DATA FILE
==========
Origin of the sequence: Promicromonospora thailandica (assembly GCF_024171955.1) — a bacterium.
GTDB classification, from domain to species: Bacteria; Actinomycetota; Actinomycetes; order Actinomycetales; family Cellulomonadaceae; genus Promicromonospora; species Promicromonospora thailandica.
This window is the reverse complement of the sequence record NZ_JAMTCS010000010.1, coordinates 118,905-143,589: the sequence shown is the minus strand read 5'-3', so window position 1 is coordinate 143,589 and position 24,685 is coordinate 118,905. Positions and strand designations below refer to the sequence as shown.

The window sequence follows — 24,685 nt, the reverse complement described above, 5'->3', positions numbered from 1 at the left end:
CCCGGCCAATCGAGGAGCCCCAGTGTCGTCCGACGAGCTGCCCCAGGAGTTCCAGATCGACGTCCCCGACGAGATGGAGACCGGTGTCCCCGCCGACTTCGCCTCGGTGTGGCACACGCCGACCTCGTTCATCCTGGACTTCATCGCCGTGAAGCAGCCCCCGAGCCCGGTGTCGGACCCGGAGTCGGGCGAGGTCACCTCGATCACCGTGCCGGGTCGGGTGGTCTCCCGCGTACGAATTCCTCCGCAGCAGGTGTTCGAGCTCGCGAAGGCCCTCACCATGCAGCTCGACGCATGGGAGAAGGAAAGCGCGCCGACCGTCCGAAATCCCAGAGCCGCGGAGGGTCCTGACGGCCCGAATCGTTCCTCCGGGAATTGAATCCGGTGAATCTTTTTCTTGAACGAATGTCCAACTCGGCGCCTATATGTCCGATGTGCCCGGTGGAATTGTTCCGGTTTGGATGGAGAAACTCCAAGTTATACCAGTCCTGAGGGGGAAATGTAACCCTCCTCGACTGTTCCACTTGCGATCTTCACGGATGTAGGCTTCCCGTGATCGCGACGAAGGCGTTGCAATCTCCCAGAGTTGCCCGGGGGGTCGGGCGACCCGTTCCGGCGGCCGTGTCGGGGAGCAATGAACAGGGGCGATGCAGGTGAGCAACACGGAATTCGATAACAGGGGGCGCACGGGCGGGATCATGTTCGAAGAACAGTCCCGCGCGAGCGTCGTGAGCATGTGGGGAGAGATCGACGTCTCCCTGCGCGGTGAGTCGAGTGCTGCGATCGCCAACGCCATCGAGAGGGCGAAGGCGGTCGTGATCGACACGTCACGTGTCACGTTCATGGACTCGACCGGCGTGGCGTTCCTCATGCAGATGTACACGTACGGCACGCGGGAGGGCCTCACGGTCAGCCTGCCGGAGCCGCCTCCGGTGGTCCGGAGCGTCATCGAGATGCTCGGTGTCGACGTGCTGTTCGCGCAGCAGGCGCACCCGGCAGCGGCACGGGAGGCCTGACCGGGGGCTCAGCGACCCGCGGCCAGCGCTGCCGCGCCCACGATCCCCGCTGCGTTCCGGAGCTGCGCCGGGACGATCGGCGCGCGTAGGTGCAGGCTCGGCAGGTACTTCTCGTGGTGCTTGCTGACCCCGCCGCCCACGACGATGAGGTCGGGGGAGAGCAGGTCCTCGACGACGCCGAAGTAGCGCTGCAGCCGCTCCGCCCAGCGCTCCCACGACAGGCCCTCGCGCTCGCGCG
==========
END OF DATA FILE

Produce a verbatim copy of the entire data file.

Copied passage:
Origin of the sequence: Promicromonospora thailandica (assembly GCF_024171955.1) — a bacterium.
GTDB classification, from domain to species: Bacteria; Actinomycetota; Actinomycetes; order Actinomycetales; family Cellulomonadaceae; genus Promicromonospora; species Promicromonospora thailandica.
This window is the reverse complement of the sequence record NZ_JAMTCS010000010.1, coordinates 118,905-143,589: the sequence shown is the minus strand read 5'-3', so window position 1 is coordinate 143,589 and position 24,685 is coordinate 118,905. Positions and strand designations below refer to the sequence as shown.

The window sequence follows — 24,685 nt, the reverse complement described above, 5'->3', positions numbered from 1 at the left end:
CCCGGCCAATCGAGGAGCCCCAGTGTCGTCCGACGAGCTGCCCCAGGAGTTCCAGATCGACGTCCCCGACGAGATGGAGACCGGTGTCCCCGCCGACTTCGCCTCGGTGTGGCACACGCCGACCTCGTTCATCCTGGACTTCATCGCCGTGAAGCAGCCCCCGAGCCCGGTGTCGGACCCGGAGTCGGGCGAGGTCACCTCGATCACCGTGCCGGGTCGGGTGGTCTCCCGCGTACGAATTCCTCCGCAGCAGGTGTTCGAGCTCGCGAAGGCCCTCACCATGCAGCTCGACGCATGGGAGAAGGAAAGCGCGCCGACCGTCCGAAATCCCAGAGCCGCGGAGGGTCCTGACGGCCCGAATCGTTCCTCCGGGAATTGAATCCGGTGAATCTTTTTCTTGAACGAATGTCCAACTCGGCGCCTATATGTCCGATGTGCCCGGTGGAATTGTTCCGGTTTGGATGGAGAAACTCCAAGTTATACCAGTCCTGAGGGGGAAATGTAACCCTCCTCGACTGTTCCACTTGCGATCTTCACGGATGTAGGCTTCCCGTGATCGCGACGAAGGCGTTGCAATCTCCCAGAGTTGCCCGGGGGGTCGGGCGACCCGTTCCGGCGGCCGTGTCGGGGAGCAATGAACAGGGGCGATGCAGGTGAGCAACACGGAATTCGATAACAGGGGGCGCACGGGCGGGATCATGTTCGAAGAACAGTCCCGCGCGAGCGTCGTGAGCATGTGGGGAGAGATCGACGTCTCCCTGCGCGGTGAGTCGAGTGCTGCGATCGCCAACGCCATCGAGAGGGCGAAGGCGGTCGTGATCGACACGTCACGTGTCACGTTCATGGACTCGACCGGCGTGGCGTTCCTCATGCAGATGTACACGTACGGCACGCGGGAGGGCCTCACGGTCAGCCTGCCGGAGCCGCCTCCGGTGGTCCGGAGCGTCATCGAGATGCTCGGTGTCGACGTGCTGTTCGCGCAGCAGGCGCACCCGGCAGCGGCACGGGAGGCCTGACCGGGGGCTCAGCGACCCGCGGCCAGCGCTGCCGCGCCCACGATCCCCGCTGCGTTCCGGAGCTGCGCCGGGACGATCGGCGCGCGTAGGTGCAGGCTCGGCAGGTACTTCTCGTGGTGCTTGCTGACCCCGCCGCCCACGACGATGAGGTCGGGGGAGAGCAGGTCCTCGACGACGCCGAAGTAGCGCTGCAGCCGCTCCGCCCAGCGCTCCCACGACAGGCCCTCGCGCTCGCGCG